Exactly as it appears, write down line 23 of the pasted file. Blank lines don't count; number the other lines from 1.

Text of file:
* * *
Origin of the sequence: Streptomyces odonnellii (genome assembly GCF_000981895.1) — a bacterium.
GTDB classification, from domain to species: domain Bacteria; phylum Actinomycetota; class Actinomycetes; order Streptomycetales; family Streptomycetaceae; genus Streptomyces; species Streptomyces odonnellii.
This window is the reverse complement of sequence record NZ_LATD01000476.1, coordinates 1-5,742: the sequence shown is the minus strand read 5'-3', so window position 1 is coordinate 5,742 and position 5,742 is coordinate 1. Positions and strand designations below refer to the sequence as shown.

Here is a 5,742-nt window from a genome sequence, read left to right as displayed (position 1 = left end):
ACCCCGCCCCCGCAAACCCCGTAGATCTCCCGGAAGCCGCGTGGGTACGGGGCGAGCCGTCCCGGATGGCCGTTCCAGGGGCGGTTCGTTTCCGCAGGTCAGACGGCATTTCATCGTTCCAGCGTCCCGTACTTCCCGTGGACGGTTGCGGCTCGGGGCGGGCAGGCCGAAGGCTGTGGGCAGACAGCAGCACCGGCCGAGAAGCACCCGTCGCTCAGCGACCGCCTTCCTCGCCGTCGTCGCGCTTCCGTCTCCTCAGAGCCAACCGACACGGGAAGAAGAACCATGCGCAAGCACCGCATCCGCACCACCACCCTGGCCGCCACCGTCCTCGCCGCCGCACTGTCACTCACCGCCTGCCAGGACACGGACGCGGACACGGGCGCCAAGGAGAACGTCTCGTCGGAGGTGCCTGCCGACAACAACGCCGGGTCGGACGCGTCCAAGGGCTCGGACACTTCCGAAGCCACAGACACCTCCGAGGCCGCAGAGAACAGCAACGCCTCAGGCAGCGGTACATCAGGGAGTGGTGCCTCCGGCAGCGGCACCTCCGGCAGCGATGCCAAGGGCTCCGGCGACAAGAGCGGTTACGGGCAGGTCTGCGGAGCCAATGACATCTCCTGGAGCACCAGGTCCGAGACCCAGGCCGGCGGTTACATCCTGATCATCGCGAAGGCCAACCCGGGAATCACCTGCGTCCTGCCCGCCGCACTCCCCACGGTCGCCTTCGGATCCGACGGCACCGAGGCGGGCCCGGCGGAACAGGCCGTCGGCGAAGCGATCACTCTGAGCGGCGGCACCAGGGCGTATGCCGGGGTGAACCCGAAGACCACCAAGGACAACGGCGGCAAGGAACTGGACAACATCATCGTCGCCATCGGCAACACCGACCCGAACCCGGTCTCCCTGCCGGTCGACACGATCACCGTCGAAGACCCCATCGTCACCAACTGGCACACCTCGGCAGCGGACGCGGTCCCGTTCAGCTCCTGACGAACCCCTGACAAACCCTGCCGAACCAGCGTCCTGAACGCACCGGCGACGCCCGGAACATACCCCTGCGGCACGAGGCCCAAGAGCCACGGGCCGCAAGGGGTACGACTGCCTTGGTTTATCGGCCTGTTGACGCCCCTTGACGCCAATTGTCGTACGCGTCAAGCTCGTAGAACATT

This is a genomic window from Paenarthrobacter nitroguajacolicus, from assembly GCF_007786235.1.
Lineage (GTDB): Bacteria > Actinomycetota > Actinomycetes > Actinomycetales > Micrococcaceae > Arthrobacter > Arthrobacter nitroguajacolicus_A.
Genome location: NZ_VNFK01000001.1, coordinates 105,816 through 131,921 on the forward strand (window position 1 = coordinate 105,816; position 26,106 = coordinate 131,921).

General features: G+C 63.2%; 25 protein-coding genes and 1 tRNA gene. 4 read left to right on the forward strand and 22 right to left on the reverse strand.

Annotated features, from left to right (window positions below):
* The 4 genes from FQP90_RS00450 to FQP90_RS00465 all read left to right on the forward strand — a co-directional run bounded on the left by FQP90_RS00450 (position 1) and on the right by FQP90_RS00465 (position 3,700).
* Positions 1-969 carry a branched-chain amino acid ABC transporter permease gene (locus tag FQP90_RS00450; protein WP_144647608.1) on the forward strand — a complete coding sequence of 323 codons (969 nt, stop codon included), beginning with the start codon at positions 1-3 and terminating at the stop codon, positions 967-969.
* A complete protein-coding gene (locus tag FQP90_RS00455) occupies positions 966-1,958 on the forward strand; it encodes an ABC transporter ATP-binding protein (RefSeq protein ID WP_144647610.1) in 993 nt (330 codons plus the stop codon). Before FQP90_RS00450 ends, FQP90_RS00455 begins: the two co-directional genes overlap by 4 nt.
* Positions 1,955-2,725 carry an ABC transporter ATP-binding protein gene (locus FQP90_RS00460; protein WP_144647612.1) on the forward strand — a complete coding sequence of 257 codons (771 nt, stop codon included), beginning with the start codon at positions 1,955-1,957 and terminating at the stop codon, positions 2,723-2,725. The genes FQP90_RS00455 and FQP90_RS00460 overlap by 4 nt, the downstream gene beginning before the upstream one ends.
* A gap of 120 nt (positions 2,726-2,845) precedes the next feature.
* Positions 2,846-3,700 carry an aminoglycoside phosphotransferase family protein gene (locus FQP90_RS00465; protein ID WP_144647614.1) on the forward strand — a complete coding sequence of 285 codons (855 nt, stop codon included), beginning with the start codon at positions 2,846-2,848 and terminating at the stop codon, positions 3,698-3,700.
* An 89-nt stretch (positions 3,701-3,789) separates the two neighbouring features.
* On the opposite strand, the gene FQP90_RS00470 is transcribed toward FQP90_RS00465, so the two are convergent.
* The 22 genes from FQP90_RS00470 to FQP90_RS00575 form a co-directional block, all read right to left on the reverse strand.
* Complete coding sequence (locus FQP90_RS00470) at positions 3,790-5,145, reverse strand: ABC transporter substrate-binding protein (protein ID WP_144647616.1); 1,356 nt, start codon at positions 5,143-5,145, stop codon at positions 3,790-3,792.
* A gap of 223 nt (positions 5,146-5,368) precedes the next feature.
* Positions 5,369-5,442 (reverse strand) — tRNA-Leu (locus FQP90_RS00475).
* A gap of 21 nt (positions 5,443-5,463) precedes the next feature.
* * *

* A gap of 21 nt (positions 5,443-5,463) precedes the next feature.